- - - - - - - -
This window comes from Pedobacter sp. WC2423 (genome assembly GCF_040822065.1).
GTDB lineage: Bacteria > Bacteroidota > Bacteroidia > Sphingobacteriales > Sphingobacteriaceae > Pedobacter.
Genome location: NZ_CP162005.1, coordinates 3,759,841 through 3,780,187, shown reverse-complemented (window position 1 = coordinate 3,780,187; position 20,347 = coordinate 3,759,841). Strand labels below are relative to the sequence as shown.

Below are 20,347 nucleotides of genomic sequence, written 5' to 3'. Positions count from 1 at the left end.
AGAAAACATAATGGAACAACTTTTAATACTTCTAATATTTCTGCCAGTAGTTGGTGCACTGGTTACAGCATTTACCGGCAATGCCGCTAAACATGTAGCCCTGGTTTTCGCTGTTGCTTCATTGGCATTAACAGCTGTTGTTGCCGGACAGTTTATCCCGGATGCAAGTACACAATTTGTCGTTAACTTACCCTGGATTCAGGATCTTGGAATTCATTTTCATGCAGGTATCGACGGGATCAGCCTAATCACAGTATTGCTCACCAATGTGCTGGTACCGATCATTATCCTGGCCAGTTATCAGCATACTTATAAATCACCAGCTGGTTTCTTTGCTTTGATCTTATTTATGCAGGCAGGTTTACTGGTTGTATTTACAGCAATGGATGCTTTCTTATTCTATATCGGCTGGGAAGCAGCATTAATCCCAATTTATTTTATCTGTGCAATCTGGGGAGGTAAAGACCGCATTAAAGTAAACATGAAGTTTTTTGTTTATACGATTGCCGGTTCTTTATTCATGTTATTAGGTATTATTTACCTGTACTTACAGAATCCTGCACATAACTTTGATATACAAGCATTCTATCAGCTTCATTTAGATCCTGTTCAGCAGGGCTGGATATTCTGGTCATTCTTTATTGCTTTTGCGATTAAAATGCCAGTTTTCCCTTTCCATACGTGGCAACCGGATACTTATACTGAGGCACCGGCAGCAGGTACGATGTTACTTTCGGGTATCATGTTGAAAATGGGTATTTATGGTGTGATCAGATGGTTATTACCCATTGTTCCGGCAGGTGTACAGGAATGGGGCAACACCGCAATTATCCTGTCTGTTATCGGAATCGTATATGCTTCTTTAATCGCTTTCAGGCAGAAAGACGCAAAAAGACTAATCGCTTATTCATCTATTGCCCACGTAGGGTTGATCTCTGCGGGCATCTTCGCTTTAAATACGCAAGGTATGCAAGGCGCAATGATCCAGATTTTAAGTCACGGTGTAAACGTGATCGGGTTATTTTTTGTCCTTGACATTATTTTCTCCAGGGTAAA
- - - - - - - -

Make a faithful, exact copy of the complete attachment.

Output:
This window comes from Pedobacter sp. WC2423 (genome assembly GCF_040822065.1).
GTDB lineage: Bacteria > Bacteroidota > Bacteroidia > Sphingobacteriales > Sphingobacteriaceae > Pedobacter.
Genome location: NZ_CP162005.1, coordinates 3,759,841 through 3,780,187, shown reverse-complemented (window position 1 = coordinate 3,780,187; position 20,347 = coordinate 3,759,841). Strand labels below are relative to the sequence as shown.

Below are 20,347 nucleotides of genomic sequence, written 5' to 3'. Positions count from 1 at the left end.
AGAAAACATAATGGAACAACTTTTAATACTTCTAATATTTCTGCCAGTAGTTGGTGCACTGGTTACAGCATTTACCGGCAATGCCGCTAAACATGTAGCCCTGGTTTTCGCTGTTGCTTCATTGGCATTAACAGCTGTTGTTGCCGGACAGTTTATCCCGGATGCAAGTACACAATTTGTCGTTAACTTACCCTGGATTCAGGATCTTGGAATTCATTTTCATGCAGGTATCGACGGGATCAGCCTAATCACAGTATTGCTCACCAATGTGCTGGTACCGATCATTATCCTGGCCAGTTATCAGCATACTTATAAATCACCAGCTGGTTTCTTTGCTTTGATCTTATTTATGCAGGCAGGTTTACTGGTTGTATTTACAGCAATGGATGCTTTCTTATTCTATATCGGCTGGGAAGCAGCATTAATCCCAATTTATTTTATCTGTGCAATCTGGGGAGGTAAAGACCGCATTAAAGTAAACATGAAGTTTTTTGTTTATACGATTGCCGGTTCTTTATTCATGTTATTAGGTATTATTTACCTGTACTTACAGAATCCTGCACATAACTTTGATATACAAGCATTCTATCAGCTTCATTTAGATCCTGTTCAGCAGGGCTGGATATTCTGGTCATTCTTTATTGCTTTTGCGATTAAAATGCCAGTTTTCCCTTTCCATACGTGGCAACCGGATACTTATACTGAGGCACCGGCAGCAGGTACGATGTTACTTTCGGGTATCATGTTGAAAATGGGTATTTATGGTGTGATCAGATGGTTATTACCCATTGTTCCGGCAGGTGTACAGGAATGGGGCAACACCGCAATTATCCTGTCTGTTATCGGAATCGTATATGCTTCTTTAATCGCTTTCAGGCAGAAAGACGCAAAAAGACTAATCGCTTATTCATCTATTGCCCACGTAGGGTTGATCTCTGCGGGCATCTTCGCTTTAAATACGCAAGGTATGCAAGGCGCAATGATCCAGATTTTAAGTCACGGTGTAAACGTGATCGGGTTATTTTTTGTCCTTGACATTATTTTCTCCAGGGTAAA